Undaunted, my interest in the fairer sex increased.  As I look back, I realize being the baby brother of two sisters may have impacted my life tremendously.  I remember (yes, I do remember) my sisters having "sleep overs" and "pajama parties" quite often.  Our house was inundated with half-naked older and more well developed girls running around and I suffered the consequences.  We all have to make sacrifices.  But I digress.

The queen of our fourth grade class, as far as I was concerned, was named Lorraine.  I'm sure many of the guys shared my enthusiasm toward this young beauty, but were too shy to act on it or possibly had no idea on how to act on it.  Being somewhat precocious, I garnered enough courage to ask her for a date to go to the movies on a Friday night.  To bolster my courage I talked my buddy, Dick, into tagging along.

Oh, I remember it well.  My mother, who questioned my intentions, finally gave in to my pleading and begrudgingly gave me two quarters to take Lorraine to the movies.  Asking my father for money was out of the question especially for this lark.  I certainly didn't want to risk his health - he probably would have suffered a stroke from laughing so hard.  Acquiring the price of two tickets was a real victory for me because the cost of a movie had just risen from 15 cents to a whopping 25.  Afraid to meet her parents alone, I asked Dick to accompany me.  On the walk to her house, he reassured me I was doing the right thing, but when I knocked on her front door, he wimped out backing into the shadows.  So there I stood alone trying to display false bravado when her mother opened the door.  I didn't know which scared me the most, meeting her mother or actually taking Lorraine to the Capitol Theater.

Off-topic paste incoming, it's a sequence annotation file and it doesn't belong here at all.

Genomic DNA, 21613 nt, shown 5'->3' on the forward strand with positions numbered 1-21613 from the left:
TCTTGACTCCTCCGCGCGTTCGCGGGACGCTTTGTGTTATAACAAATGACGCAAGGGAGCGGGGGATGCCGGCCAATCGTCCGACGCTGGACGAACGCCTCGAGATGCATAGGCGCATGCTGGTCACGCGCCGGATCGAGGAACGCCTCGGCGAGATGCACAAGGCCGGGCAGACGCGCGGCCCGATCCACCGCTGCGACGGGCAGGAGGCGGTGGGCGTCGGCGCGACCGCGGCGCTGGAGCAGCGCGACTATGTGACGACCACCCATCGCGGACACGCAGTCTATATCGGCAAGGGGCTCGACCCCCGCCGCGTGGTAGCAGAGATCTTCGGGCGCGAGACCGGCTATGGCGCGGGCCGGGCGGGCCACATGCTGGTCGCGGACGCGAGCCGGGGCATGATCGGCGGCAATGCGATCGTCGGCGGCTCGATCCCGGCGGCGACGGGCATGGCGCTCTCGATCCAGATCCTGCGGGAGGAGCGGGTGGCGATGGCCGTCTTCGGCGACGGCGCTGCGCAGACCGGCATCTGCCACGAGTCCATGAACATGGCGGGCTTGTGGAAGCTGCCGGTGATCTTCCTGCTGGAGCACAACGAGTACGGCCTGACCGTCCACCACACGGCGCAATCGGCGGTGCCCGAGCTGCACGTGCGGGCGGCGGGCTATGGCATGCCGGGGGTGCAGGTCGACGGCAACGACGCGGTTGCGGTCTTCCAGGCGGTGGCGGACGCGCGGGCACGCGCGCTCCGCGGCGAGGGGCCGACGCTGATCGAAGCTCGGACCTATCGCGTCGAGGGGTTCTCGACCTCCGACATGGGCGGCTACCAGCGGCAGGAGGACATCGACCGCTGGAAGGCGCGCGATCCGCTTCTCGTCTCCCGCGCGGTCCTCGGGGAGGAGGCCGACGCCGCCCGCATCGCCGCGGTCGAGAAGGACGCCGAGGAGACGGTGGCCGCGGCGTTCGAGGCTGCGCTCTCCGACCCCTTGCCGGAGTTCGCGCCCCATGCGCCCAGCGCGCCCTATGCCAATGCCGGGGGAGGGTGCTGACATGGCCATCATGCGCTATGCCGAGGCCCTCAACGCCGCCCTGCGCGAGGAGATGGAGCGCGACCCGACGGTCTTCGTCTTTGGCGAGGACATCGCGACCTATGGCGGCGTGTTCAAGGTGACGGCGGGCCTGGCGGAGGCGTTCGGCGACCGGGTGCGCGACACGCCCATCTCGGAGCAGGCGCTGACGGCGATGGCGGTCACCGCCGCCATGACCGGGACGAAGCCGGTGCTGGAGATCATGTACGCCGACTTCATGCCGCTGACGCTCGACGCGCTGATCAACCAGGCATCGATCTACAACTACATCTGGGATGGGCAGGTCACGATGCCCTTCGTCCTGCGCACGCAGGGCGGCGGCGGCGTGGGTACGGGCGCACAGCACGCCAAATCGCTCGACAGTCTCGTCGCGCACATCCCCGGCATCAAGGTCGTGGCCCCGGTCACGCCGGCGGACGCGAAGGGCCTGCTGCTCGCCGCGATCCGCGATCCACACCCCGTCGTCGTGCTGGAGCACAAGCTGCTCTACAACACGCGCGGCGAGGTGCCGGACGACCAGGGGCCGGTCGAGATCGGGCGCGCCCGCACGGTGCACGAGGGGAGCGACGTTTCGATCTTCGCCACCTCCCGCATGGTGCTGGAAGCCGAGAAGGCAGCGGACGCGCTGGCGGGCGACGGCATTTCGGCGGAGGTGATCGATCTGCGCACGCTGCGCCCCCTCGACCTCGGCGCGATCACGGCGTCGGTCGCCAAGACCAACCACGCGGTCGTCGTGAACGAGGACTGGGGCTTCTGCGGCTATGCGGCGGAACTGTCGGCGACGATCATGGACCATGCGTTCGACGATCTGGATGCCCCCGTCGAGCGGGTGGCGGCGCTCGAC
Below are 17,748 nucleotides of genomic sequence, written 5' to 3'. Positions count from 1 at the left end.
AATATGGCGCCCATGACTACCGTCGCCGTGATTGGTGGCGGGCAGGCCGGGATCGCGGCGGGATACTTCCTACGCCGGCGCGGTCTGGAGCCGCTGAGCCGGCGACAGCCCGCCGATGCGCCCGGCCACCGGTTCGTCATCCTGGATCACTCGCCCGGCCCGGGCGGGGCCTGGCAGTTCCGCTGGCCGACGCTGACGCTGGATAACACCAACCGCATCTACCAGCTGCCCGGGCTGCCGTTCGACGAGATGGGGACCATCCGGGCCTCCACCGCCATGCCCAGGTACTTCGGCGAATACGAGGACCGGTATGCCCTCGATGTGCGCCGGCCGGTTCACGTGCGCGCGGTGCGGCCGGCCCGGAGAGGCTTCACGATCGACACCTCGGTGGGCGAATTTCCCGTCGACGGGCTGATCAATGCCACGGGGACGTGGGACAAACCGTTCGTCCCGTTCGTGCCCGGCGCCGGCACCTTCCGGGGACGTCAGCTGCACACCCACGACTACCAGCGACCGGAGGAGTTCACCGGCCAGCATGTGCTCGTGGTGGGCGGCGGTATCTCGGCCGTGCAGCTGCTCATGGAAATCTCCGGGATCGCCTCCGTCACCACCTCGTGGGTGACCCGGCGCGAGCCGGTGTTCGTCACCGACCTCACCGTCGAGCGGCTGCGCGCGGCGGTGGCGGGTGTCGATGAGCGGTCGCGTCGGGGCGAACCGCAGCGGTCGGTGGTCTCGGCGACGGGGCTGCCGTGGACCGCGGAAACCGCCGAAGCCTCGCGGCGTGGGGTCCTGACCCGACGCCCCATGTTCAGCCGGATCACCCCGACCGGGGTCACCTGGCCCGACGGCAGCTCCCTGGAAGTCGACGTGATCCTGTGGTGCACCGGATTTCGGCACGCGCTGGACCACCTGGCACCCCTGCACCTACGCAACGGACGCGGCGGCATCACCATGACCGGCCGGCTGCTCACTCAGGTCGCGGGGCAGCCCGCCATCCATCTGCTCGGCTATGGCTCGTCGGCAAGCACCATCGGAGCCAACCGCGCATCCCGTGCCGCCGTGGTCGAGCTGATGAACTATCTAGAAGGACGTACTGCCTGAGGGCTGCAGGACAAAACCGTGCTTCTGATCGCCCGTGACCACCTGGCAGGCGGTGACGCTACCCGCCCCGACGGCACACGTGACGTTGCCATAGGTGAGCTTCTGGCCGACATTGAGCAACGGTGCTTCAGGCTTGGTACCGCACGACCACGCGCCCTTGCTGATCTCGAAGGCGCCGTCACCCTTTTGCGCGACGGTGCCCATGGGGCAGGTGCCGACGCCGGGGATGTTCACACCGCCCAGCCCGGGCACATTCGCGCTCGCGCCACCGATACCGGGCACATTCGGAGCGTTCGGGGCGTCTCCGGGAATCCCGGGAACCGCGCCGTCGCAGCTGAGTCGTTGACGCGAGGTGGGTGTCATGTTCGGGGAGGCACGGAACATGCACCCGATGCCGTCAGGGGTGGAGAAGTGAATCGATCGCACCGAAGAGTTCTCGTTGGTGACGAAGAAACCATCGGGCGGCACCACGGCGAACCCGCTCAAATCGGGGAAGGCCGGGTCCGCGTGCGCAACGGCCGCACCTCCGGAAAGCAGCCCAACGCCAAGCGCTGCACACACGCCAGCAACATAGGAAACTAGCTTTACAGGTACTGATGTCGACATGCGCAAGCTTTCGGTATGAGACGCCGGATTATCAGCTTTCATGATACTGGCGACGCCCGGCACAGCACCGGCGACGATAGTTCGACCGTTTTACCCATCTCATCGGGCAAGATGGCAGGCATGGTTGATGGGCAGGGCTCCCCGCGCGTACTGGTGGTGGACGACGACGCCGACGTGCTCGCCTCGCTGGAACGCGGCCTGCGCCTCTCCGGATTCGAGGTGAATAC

I stood there alone, quivering like the last leaf on an elm tree anticipating a hurricane.  Then the worst case scenario played out; my date wasn't ready (the first of many times) and her mother invited me in.  Oh, no!  Fearing an inquisition, I didn't want to enter the house, but I crossed the threshold as I heard Dick slither further into the bushes.  Luckily for me, Lorraine put on her coat and headed for the door just as her mother told me what time she expected her daughter back home.  We bolted out the door like rats abandoning a sinking ship and covered two blocks before my brave comrade showed his head.